To value inflation-dependent securities, it is convenient to rewrite the inflation model under some pricing measure. The market model is incomplete, which implies that there is an infinite number of pricing measures. In this paper, the Girsanov theorem is applied; the details of the measure change are given in Appendix A.
Under the risk-neutral measure Q , the dynamics of R t —the real interest rate at time t—are given by
R t = θ * + κ R t 1 θ * + σ ε R , t *
where θ * = θ σ η R / ( 1 κ ) , η R is the change of measure parameter associated to ε R , t , and { ε R , t * } t = 0 is a sequence of standardized Gaussian random variables under the risk-neutral measure.
The dynamics of the log-inflation index level log ( I t ) are given by
log ( I t ) = log ( I t 1 ) + μ t 1 2 h t + h t ε I , t * , μ t = ν * + β μ t 1 ν * + γ ε μ , t * , h t + 1 = w + b h t w + a ε I , t * 2 1 2 c h t ε I , t * ,
where ν * = ν γ η μ / ( 1 β ) and η μ is the change of measure parameter associated to ε μ , t . Moreover, { ε I , t * } t = 0 and { ε μ , t * } t = 0 are two sequences of standardized Gaussian random variables under the Q -measure. Again, ρ = Corr Q ( ε R , t * , ε μ , t * ) . For more details on the derivation of the risk-neutral dynamics, see Appendix A.

2.3. Derivative Valuation

The proposed model—in addition to being flexible—allows for closed and semi-closed form solutions for bonds and inflation-dependent derivatives. These products are used to estimate the model, and should therefore be priced in a timely fashion.
To price a zero-coupon bond, the nominal risk-free interest rate r t is used. Its price can be expressed in a closed-form expression as
B ( R t , μ t , T ) = E t Q exp s = t + 1 t + T r s = exp A B ( t , t + T ) + B B ( t , t + T ) R t + C B ( t , t + T ) μ t ,
where
A B ( t , t + T ) = A B ( t + 1 , t + T ) + θ * ( B B ( t + 1 , t + T ) 1 ) 1 κ + ν * ( C B ( t + 1 , t + T ) 1 ) 1 β + 1 2 ( B B ( t + 1 , t + T ) 1 ) σ + ( C B ( t + 1 , t + T ) 1 ) γ ρ 2 + 1 2 ( C B ( t + 1 , t + T ) 1 ) γ 1 ρ 2 2 , B B ( t , t + T ) = ( B B ( t + 1 , t + T ) 1 ) κ , C B ( t , t + T ) = ( C B ( t + 1 , t + T ) 1 ) β
are three scalar constants. One can compute these by recursion, starting with s = t + T , where A B ( t + T , t + T ) = B B ( t + T , t + T ) = C B ( t + T , t + T ) = 0 . Appendix B.1 shows how to obtain the bond pricing formula.
In this study, we also use zero-coupon inflation swaps. These swaps are the most widely used type of inflation swap. It is executed between two counterparties at time zero; at expiry, a single cash flow of I t + T / I t F is exchanged, where T is the maturity and F F ( R t , μ t , T ) is the inflation swap price. The price is set at initiation of the contract, and it is equal to F = ( 1 + f ) T , where f is the inflation swap rate.10 Note that the timing and index lag construction of the inflation index are chosen to precisely match the definitions applied to TIPS issues. The inflation swap price can be expressed in a closed-form expression as
F ( R t , μ t , T ) = E t Q exp s = t + 1 t + T R s B ( R t , μ t , T ) = exp A R ( t , t + T ) A B ( t , t + T ) C B ( t , t + T ) μ t ,
where
A R ( t , t + T ) = A R ( t + 1 , t + T ) + 1 2 ( B B ( t + 1 , t + T ) 1 ) 2 σ 2 + ( B B ( t + 1 , t + T ) 1 ) θ * ( 1 κ )
is a scalar constant. Again, one can compute it by recursion. Appendix B.2 shows the details on how to obtain the swap pricing formula.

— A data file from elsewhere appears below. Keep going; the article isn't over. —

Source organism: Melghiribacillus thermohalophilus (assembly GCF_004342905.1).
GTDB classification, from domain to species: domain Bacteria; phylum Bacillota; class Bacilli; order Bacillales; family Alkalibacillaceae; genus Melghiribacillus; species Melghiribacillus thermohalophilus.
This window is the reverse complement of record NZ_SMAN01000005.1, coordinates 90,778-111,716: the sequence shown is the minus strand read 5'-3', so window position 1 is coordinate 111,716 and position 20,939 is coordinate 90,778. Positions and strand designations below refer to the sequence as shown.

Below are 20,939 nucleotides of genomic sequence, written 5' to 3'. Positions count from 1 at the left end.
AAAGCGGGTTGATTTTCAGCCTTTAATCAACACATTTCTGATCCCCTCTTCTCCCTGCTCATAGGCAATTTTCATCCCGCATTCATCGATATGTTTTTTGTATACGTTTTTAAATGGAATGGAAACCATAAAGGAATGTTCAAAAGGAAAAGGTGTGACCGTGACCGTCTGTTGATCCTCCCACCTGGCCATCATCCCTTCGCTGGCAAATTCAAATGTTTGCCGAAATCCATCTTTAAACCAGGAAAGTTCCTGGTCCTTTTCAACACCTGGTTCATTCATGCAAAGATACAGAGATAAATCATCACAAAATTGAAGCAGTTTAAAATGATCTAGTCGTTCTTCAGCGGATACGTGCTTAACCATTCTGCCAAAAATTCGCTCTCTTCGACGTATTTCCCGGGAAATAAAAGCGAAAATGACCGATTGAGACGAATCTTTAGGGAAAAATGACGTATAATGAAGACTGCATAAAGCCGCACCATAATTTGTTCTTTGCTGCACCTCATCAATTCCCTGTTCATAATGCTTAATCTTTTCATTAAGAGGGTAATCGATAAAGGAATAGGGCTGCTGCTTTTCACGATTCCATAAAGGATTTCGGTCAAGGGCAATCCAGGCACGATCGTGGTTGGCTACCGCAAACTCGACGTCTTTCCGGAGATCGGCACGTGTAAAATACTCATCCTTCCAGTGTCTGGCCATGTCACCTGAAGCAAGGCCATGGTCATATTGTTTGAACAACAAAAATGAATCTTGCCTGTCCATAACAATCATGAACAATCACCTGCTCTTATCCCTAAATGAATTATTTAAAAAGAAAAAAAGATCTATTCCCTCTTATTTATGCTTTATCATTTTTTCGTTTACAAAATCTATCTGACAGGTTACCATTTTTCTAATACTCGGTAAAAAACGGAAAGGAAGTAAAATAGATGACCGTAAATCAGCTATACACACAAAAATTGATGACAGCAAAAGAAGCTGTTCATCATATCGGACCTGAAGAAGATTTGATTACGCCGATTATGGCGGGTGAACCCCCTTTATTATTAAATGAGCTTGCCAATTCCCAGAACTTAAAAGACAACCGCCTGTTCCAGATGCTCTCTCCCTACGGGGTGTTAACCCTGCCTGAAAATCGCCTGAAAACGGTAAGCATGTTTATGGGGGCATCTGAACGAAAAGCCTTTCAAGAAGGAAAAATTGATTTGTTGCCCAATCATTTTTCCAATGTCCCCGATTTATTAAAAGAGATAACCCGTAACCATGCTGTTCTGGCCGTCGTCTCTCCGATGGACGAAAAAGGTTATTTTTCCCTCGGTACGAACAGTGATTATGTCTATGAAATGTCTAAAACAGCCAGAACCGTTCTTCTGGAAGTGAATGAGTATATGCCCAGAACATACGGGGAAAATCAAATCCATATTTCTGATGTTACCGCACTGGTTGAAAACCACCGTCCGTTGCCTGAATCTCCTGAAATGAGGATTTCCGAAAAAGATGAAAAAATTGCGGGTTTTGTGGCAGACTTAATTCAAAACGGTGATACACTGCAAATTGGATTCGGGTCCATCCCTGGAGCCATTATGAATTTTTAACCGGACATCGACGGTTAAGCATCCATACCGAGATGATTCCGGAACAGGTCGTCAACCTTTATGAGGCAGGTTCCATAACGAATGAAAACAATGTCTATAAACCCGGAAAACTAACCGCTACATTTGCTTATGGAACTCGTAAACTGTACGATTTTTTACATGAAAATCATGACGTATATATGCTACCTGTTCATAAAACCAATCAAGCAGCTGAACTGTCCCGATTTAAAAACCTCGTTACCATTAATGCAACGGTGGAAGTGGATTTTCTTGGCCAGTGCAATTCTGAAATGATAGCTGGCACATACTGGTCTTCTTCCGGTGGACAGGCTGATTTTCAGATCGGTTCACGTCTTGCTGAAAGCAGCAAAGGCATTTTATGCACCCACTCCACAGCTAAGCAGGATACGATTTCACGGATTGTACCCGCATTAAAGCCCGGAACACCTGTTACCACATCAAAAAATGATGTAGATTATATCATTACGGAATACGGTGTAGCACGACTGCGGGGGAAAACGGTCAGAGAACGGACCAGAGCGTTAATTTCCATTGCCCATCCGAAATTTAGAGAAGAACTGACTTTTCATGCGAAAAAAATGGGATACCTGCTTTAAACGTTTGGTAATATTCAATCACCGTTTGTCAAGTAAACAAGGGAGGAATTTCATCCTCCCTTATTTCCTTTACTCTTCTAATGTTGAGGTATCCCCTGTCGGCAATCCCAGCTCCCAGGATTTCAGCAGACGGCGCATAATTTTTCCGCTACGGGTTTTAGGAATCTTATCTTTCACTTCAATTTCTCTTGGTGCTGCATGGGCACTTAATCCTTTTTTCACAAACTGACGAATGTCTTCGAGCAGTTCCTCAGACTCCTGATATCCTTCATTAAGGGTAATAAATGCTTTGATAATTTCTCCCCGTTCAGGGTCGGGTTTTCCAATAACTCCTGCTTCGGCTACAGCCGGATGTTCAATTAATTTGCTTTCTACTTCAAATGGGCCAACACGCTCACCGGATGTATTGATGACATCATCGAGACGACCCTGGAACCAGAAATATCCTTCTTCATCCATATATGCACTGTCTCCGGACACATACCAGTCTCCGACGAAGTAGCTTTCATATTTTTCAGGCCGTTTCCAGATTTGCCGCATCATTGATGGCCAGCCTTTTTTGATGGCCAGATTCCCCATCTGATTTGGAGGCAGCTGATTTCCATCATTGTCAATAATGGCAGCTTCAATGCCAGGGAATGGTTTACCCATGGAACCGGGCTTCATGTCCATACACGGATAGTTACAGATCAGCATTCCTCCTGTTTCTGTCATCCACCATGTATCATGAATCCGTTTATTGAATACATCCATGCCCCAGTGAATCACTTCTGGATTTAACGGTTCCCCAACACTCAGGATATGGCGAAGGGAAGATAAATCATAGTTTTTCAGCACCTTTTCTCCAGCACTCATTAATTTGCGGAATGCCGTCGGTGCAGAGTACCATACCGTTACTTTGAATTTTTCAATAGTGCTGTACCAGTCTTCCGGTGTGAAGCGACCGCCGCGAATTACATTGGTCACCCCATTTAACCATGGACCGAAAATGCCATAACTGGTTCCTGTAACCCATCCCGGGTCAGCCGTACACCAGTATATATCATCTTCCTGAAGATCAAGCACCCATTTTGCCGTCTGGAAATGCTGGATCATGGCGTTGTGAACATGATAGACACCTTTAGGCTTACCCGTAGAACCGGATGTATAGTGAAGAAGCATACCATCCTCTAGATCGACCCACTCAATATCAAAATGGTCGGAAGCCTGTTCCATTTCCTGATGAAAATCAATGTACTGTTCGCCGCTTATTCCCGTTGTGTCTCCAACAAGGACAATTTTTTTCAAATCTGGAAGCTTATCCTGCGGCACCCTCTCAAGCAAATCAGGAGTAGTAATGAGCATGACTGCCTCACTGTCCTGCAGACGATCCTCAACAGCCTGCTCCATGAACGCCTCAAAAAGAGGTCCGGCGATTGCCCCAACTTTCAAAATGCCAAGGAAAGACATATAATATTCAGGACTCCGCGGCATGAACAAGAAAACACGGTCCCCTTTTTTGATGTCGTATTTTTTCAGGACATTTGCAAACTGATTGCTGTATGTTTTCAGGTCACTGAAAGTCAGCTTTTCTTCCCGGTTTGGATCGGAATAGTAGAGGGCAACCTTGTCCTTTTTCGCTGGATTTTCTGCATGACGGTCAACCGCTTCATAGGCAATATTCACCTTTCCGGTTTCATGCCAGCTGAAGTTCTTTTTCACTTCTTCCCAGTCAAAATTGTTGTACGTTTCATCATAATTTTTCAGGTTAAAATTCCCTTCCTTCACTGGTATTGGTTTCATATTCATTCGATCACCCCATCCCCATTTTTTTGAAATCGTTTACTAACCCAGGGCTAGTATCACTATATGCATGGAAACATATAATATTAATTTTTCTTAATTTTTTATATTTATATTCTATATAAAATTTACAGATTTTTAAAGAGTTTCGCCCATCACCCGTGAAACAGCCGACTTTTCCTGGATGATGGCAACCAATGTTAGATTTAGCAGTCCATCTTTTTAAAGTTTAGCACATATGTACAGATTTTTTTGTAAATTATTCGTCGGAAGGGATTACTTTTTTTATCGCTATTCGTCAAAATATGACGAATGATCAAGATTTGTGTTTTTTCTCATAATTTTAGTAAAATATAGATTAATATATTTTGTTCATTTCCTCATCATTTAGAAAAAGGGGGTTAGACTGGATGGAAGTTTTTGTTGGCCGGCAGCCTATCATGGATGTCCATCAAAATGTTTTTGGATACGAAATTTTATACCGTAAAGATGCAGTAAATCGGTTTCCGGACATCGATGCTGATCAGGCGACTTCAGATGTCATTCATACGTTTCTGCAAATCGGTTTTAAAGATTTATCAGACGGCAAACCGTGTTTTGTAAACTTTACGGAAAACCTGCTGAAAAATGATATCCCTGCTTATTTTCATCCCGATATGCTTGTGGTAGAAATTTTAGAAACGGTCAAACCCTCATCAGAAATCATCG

As with inflation swaps, zero-coupon inflation options are used in this study. They are the most-actively traded inflation options (along with year-on-year inflation options).11 Let C ( R t , μ t , h t + 1 , T ) denote the value of a European inflation cap with strike K and maturity of T.12 The payoff of such an option at its expiration date is similar to the one of a European call option: max ( 0 , I t + T / I t ( 1 + K ) T ) . The value of the cap option at time t is known in a semi-closed form solution. It is given by
C ( R t , μ t , h t + 1 , K , T ) = E t Q exp s = t + 1 t + T r s max 0 , I t + T I t ( 1 + K ) T = B ( R t , μ t , T ) f ( 1 , R t , μ t , h t + 1 , T ) P 1 ( R t , μ t , h t + 1 , K , T ) exp ( k ) P 2 ( R t , μ t , h t + 1 , K , T ) ,
where
P 1 ( R t , μ t , h t + 1 , K , T ) = 1 2 + 1 π 0 Re e i u k f ( u i + 1 , R t , μ t , h t + 1 , T ) u i f ( 1 , R t , μ t , h t + 1 , T ) d u , P 2 ( R t , μ t , h t + 1 , K , T ) = 1 2 + 1 π 0 Re e i u k f ( u i , R t , μ t , h t + 1 , T ) u i d u ,
and k = T log ( 1 + K ) . The integral equations are evaluated numerically using the trapezoidal rule. Moreover, f ( u , R t , μ t , h t + 1 , T ) is given by
f ( u , R t , μ t , h t + 1 , T ) = exp ( A C ( u , t , t + T ) A B ( t , t + T ) + ( B C ( u , t , t + T ) B B ( t , t + T ) ) R t + ( C C ( u , t , t + T ) C B ( t , t + T ) ) μ t + D C ( u , t , t + T ) h t + 1 )
where
A C ( u , t , t + T ) = A C ( u , t + 1 , t + T ) + u 1 + C C ( u , t + 1 , t + T ) ν * ( 1 β ) + B C ( u , t + 1 , t + T ) 1 θ * ( 1 κ ) + 1 2 B C ( u , t + 1 , t + T ) 1 σ + u 1 + C C ( u , t + 1 , t + T ) γ ρ 2 + 1 2 u 1 + C C ( u , t + 1 , t + T ) γ 1 ρ 2 2 + D C ( u , t + 1 , t + T ) w ( 1 b ) a 1 2 log 1 2 a D C ( u , t + 1 , t + T ) , B C ( u , t , t + T ) = B C ( u , t + 1 , t + T ) 1 κ , C C ( u , t , t + T ) = u 1 + C C ( u , t + 1 , t + T ) β , D C ( u , t , t + T ) = 1 2 u + D C ( u , t + 1 , t + T ) b + u 2 a c D C ( u , t + 1 , t + T ) 2 2 1 2 a D C ( u , t + 1 , t + T )
are four scalar constants. Again, one can compute these by recursion, starting with s = t + T where A C ( u , t + T , t + T ) = B C ( u , t + T , t + T ) = C C ( u , t + T , t + T ) = D C ( u , t + T , t + T ) = 0 . The proof of this pricing formula is given in Appendix B.3.

3. Estimation Method